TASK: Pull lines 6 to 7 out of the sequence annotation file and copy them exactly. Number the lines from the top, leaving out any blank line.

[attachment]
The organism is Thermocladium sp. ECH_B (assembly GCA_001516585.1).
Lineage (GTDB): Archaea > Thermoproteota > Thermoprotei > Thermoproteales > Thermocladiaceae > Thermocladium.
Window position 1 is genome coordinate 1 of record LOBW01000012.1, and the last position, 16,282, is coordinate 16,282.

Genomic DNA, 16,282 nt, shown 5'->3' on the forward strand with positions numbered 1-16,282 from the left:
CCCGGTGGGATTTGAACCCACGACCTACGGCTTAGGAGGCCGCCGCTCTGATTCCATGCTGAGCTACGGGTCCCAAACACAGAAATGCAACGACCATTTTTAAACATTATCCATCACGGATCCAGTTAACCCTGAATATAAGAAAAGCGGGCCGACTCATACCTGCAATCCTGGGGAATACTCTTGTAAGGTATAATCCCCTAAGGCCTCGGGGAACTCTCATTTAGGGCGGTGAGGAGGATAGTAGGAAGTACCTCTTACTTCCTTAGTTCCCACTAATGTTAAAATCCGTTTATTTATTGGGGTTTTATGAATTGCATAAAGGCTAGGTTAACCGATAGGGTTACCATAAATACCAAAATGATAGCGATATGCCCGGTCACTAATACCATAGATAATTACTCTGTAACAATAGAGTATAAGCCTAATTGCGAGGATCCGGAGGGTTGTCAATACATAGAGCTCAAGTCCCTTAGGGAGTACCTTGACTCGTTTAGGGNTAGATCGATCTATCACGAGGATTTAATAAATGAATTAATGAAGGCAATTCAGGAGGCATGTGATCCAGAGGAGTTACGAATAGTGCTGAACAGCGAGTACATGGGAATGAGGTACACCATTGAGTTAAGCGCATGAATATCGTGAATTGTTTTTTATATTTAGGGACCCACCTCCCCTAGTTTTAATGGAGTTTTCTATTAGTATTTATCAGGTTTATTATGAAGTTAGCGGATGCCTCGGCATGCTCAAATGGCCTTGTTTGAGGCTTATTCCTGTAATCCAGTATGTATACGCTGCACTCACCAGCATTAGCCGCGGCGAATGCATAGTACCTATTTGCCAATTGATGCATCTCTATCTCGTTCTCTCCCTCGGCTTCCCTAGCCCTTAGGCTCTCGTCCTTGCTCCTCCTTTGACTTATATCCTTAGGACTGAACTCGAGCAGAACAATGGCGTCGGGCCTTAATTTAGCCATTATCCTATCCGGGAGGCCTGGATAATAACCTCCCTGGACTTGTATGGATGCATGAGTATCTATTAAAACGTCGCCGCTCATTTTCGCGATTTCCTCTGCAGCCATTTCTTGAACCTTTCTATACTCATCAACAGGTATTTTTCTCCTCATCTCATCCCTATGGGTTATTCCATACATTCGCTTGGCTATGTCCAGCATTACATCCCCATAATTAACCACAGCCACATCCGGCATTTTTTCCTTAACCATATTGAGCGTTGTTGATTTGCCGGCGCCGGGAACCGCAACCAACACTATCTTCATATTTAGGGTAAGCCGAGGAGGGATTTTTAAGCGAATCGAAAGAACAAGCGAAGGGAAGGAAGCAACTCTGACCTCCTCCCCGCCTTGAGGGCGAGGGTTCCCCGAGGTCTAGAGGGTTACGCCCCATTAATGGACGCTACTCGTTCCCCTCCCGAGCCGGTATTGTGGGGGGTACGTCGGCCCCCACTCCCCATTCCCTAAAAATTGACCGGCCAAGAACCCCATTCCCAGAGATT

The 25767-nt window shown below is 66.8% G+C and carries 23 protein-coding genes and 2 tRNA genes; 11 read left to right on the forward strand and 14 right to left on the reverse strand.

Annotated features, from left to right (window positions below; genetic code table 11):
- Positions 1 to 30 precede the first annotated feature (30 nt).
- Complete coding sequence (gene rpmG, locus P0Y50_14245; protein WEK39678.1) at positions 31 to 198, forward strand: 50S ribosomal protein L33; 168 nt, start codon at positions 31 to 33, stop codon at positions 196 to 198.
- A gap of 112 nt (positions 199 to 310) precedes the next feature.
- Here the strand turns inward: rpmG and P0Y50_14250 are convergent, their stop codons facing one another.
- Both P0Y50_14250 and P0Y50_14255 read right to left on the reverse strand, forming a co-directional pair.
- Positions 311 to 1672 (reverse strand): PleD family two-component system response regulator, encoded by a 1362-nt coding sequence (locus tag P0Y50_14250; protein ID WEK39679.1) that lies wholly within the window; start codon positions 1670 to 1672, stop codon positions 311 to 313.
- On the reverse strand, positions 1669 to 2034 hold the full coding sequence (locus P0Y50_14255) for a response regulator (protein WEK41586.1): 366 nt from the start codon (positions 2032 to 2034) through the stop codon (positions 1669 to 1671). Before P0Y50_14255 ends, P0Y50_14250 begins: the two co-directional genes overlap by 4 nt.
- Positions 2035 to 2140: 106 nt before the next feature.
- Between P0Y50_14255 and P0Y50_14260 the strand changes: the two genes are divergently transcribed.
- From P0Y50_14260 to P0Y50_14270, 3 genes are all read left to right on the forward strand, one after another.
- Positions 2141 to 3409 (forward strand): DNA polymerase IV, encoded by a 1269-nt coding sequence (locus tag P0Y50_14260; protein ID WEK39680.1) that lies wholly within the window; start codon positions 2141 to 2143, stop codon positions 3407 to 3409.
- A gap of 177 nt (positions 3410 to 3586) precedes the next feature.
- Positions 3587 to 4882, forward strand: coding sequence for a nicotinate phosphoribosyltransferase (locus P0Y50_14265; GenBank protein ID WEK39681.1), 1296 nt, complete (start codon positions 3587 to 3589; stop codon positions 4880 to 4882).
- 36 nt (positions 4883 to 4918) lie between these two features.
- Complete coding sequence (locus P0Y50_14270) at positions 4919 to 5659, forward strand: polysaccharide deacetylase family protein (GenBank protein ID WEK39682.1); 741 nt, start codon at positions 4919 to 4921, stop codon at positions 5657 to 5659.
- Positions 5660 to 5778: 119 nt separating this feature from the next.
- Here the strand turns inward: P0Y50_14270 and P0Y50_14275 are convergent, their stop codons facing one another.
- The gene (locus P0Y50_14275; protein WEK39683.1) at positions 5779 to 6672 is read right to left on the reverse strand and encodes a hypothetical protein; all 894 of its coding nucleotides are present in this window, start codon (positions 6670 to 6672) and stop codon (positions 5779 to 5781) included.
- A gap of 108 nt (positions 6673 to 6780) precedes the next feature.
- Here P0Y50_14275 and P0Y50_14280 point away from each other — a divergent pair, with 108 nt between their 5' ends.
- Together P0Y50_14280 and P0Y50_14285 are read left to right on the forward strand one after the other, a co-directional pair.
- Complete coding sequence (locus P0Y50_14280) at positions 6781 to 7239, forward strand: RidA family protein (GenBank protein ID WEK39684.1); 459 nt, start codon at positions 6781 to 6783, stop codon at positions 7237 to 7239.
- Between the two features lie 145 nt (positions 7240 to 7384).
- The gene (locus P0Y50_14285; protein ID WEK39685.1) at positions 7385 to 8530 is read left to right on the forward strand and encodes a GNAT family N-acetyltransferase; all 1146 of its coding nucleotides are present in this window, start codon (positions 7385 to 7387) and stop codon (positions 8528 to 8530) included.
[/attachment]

The 25767-nt window shown below is 66.8% G+C and carries 23 protein-coding genes and 2 tRNA genes; 11 read left to right on the forward strand and 14 right to left on the reverse strand.

Annotated features, from left to right (window positions below; genetic code table 11):